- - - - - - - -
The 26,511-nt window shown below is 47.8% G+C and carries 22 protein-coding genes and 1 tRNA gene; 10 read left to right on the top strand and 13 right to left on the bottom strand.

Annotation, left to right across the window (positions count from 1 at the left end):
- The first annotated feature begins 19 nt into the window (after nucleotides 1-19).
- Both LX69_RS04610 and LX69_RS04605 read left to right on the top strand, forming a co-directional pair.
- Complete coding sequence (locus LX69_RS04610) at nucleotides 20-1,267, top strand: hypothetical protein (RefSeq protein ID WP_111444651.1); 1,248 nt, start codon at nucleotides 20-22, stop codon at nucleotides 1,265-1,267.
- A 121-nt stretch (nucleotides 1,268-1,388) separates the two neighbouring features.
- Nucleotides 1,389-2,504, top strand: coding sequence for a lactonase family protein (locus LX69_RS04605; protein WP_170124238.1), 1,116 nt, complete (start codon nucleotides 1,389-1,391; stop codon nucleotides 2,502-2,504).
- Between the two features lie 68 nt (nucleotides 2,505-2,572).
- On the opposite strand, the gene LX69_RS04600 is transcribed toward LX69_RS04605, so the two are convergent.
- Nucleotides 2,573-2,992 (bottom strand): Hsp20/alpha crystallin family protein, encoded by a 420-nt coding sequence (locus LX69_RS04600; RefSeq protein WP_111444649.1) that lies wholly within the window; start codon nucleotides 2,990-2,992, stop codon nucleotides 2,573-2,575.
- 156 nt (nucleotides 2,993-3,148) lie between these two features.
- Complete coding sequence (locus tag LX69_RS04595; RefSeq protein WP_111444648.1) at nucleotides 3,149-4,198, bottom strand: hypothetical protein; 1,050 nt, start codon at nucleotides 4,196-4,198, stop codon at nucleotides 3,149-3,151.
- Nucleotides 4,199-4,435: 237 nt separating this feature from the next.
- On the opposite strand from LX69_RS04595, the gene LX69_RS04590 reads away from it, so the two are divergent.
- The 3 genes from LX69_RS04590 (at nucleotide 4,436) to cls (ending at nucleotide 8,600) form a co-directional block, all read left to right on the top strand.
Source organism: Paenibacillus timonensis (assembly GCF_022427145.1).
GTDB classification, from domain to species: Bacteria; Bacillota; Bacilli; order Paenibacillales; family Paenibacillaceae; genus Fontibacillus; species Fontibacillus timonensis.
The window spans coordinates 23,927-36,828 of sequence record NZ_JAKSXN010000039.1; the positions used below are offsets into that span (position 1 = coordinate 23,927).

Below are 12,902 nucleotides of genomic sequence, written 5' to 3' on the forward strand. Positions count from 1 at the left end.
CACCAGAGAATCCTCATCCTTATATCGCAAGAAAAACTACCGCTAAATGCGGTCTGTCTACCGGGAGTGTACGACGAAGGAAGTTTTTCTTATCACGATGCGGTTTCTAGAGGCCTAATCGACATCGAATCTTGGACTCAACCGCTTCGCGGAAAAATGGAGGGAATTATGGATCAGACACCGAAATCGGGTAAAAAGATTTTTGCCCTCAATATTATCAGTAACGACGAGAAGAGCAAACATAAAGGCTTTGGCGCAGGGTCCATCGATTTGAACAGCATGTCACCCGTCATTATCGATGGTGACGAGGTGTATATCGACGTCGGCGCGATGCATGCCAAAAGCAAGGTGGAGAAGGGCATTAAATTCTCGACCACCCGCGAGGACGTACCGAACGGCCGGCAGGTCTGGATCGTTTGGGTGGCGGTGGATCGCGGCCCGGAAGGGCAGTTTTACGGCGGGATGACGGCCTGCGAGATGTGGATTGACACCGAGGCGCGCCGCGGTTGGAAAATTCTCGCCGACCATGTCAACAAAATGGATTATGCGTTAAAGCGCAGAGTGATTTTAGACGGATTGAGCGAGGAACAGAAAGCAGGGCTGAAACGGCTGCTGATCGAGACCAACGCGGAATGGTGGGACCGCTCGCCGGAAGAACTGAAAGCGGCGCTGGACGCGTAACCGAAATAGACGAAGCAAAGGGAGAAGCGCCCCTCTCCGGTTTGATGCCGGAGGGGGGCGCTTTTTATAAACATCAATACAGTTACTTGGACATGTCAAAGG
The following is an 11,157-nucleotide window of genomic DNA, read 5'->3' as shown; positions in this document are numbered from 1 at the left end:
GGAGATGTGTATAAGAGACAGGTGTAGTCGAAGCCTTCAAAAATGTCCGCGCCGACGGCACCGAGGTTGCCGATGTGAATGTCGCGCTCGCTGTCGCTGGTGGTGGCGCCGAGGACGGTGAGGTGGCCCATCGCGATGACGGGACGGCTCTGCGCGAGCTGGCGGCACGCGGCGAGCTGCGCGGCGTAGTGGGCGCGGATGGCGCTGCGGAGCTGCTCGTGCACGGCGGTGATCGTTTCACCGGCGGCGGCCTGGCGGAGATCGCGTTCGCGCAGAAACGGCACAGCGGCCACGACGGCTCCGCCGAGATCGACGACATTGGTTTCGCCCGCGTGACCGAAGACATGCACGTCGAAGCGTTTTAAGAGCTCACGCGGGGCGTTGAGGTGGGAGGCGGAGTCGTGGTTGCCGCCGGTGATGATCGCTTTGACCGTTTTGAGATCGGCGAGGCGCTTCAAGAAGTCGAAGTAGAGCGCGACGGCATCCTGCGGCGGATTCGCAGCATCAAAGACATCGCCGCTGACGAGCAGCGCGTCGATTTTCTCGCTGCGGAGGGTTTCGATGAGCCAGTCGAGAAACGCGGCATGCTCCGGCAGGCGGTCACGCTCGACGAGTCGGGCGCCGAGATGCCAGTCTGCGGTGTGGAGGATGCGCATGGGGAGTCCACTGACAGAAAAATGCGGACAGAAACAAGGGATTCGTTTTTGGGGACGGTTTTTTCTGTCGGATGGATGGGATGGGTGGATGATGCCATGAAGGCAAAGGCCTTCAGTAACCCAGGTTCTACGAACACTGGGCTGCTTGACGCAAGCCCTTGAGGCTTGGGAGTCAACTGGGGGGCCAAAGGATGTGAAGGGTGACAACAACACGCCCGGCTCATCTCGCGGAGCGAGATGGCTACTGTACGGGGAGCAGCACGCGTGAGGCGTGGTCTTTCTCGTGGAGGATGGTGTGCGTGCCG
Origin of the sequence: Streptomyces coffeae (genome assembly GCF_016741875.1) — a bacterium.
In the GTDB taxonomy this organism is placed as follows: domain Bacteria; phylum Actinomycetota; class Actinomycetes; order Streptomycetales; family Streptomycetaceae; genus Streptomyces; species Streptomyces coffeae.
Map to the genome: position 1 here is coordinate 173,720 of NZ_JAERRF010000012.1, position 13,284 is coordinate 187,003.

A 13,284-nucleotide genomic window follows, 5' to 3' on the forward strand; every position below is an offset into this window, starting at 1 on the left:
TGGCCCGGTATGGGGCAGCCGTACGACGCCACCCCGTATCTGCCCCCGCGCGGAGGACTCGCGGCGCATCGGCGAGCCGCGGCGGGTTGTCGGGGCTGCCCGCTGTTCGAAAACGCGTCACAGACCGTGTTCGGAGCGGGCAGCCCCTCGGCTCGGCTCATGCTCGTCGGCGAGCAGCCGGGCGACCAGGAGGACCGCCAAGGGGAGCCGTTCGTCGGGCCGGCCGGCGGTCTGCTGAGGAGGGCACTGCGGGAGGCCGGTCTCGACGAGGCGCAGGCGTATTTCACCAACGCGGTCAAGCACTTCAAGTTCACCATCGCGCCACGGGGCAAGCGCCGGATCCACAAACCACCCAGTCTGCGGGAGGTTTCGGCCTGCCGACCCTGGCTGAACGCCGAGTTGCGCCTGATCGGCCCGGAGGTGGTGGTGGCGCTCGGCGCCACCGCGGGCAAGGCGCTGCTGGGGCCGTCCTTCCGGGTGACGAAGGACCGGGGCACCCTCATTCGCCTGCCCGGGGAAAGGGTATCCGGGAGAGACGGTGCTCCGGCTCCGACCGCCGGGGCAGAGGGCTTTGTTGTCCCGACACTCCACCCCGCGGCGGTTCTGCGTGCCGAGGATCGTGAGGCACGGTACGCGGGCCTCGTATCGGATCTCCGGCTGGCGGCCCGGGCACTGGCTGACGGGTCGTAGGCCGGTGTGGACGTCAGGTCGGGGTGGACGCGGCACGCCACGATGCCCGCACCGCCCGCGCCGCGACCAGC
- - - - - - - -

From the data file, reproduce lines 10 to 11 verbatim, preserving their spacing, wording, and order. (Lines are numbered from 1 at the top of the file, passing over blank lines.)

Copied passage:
- Nucleotides 2,573-2,992 (bottom strand): Hsp20/alpha crystallin family protein, encoded by a 420-nt coding sequence (locus LX69_RS04600; RefSeq protein WP_111444649.1) that lies wholly within the window; start codon nucleotides 2,990-2,992, stop codon nucleotides 2,573-2,575.
- 156 nt (nucleotides 2,993-3,148) lie between these two features.